MAGGIE PAGANO: Airline bosses highly critical of Government’s travel restrictions, claiming they are too tight and costly – aviation needs action plan
- Across the EU, travel is back to half of what it was pre-pandemic compared to the UK, which is flying at about 10 per cent of those levels
- Anecdotally, many business people are said to be crossing the Channel by whatever means and flying around the world out of Europe
- Cargo through Heathrow – the UK’s busiest port – has collapsed 18 per cent compared with Frankfurt and Schipol, which have seen increases on last year
The collapse in passenger numbers at Heathrow Airport shows just how deeply the airline industry has been devastated by the pandemic.
Fewer than 4m people travelled through in the first six months of this year – the same as would normally have done so in 18 days pre-Covid.
Even during the worst of the pandemic last year, 22m people still managed to travel through Europe’s busiest airport although that was still well down on the 90m in 2019.
Testing times: As airline chiefs suggest, replacing the shockingly expensive PCR testing with lateral flow tests would be a start
Hardly any surprise then that Heathrow has reported pandemic losses of £2.9billion, and been forced to waive its Heathrow Finance covenant for this year because it is suffering cash flow problems.
At Ryanair, Covid continues to create havoc. The low-cost airline flew 27.5m people in the year to March, down from 148.6m in the previous year. It lost another £234m in the first three months of the year.
Yet Heathrow’s John Holland-Kaye and Ryanair chief executive Michael O’Leary are sort of bullish about the future.
Heathrow’s boss reckons numbers will be back up to 21m by the end of the year while O’Leary is predicting 100m passengers will be flying Ryanair over the next financial year. But both are highly critical of the Government’s travel restrictions, claiming they are too tight and costly.
Holland-Kaye put it bluntly: ‘Where is the vaccine dividend?’
It’s a good question: European skies are open to each other while they have also opened up with the US, which is seen as a low-risk country.
Across the EU, travel is back to half of what it was pre-pandemic compared to the UK, which is flying at about 10 per cent of those levels. EU countries have avoided many of these problems by having a digital Covid certificate, allowing a person’s vaccination status to be recognised across the bloc.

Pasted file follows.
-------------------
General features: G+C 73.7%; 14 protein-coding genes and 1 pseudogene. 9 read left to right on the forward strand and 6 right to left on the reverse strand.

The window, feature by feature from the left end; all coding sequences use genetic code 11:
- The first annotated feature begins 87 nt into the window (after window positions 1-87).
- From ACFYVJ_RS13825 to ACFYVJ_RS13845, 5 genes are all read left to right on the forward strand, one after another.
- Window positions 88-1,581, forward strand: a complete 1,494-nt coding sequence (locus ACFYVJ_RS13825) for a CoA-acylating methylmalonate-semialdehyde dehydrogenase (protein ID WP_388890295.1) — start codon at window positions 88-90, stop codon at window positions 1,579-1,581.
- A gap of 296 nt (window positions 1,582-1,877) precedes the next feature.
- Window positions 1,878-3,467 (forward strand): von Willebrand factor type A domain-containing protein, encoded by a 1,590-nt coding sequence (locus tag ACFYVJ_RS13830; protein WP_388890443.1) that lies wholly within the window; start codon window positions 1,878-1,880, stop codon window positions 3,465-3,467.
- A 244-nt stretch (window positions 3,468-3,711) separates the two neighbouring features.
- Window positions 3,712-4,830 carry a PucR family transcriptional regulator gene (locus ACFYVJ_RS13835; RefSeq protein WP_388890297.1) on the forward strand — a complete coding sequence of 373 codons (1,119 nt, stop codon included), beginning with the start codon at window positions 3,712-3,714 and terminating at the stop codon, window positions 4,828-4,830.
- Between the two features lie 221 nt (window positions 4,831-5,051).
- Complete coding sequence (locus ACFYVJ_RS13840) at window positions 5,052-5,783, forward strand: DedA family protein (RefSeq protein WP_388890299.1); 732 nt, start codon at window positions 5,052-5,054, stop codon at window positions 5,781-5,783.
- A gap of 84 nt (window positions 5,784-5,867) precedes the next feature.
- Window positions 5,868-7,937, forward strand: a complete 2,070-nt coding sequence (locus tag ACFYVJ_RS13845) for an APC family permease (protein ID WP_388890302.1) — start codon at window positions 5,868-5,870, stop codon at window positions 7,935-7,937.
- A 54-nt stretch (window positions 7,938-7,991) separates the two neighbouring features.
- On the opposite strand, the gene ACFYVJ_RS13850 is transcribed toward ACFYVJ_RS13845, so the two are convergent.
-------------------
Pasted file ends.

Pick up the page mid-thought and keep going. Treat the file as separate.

This has been far more effective than the UK’s haphazard policy of constantly switching its traffic light colours. Frankly, even contemplating air travel – certainly for holidays – at this time is a giant leap of faith and for most of us having a staycation makes sense.
But for trade, the impact is going to be enormous. Anecdotally, many business people are said to be crossing the Channel by whatever means and flying around the world out of Europe.
Cargo through Heathrow – the UK’s busiest port – has collapsed 18 per cent compared with Frankfurt and Schipol, which have seen increases on last year.
Ministers need to get their skates on to avoid more damage. As airline chiefs suggest, replacing the shockingly expensive PCR testing with lateral flow tests and opening up to fully vaccinated travellers from the EU and the US is a first step to lift-off.
It’s also time for the Government to be braver and look at national antibody testing, a move which would help those who choose not to be, or can’t be, vaccinated.
A recent study published by Nature magazine shows that most of those who have recovered from Covid-19 have bone-marrow cells that can produce antibodies for years, if not decades.
Now that is a worthwhile test.
What game is the Government playing with the latest leaks that it wants to force the giant China General Nuclear (CGN) out of the Sizewell C plant and all other UK nuclear projects? It surely knows that without CGN’s support and engineering work, EDF would not be building Hinkley or Sizewell (under the so-called Osborne ‘golden era’, CGN was also to be allowed to build its own new plant, Bradwell B, in Essex).
If the Chinese are forced out of Sizewell, it’s more than likely they will be so insulted that CGN will walk away from Hinkley too. That would leave the UK without future nuclear power, and much egg on faces.
However, if the Government can balance removing CGN from Sizewell but keep the state-owned giant at Hinkley, that would be a perfect outcome.
But that requires sensitive negotiating skills and for the Chinese to be humble. That might be stretching the diplomacy of both partners. Worth a try.
Dutch developer Edge, is to build a 27-storey office building next to the Shard at London Bridge station.
Work on the skyscraper is to start next spring and be finished by 2025.
Edge promises the tower will be as green as anything we have seen yet, with natural ventilation coming in through each floor.
It’s a big vote of confidence in the City but something of a gamble that we will be back in offices.